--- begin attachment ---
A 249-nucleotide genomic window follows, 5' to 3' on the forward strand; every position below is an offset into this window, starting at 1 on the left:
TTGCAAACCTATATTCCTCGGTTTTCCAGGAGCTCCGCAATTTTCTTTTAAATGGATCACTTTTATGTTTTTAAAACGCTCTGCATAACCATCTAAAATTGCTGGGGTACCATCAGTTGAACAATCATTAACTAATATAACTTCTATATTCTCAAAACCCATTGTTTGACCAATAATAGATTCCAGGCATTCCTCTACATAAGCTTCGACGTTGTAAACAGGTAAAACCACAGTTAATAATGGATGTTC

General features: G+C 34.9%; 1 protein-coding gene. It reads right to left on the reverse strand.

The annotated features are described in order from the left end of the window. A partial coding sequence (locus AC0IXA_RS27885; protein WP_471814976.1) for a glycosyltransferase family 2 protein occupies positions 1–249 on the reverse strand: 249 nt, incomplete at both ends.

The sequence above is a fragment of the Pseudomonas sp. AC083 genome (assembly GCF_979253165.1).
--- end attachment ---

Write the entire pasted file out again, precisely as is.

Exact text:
A 249-nucleotide genomic window follows, 5' to 3' on the forward strand; every position below is an offset into this window, starting at 1 on the left:
TTGCAAACCTATATTCCTCGGTTTTCCAGGAGCTCCGCAATTTTCTTTTAAATGGATCACTTTTATGTTTTTAAAACGCTCTGCATAACCATCTAAAATTGCTGGGGTACCATCAGTTGAACAATCATTAACTAATATAACTTCTATATTCTCAAAACCCATTGTTTGACCAATAATAGATTCCAGGCATTCCTCTACATAAGCTTCGACGTTGTAAACAGGTAAAACCACAGTTAATAATGGATGTTC

General features: G+C 34.9%; 1 protein-coding gene. It reads right to left on the reverse strand.

The annotated features are described in order from the left end of the window. A partial coding sequence (locus AC0IXA_RS27885; protein WP_471814976.1) for a glycosyltransferase family 2 protein occupies positions 1–249 on the reverse strand: 249 nt, incomplete at both ends.

The sequence above is a fragment of the Pseudomonas sp. AC083 genome (assembly GCF_979253165.1).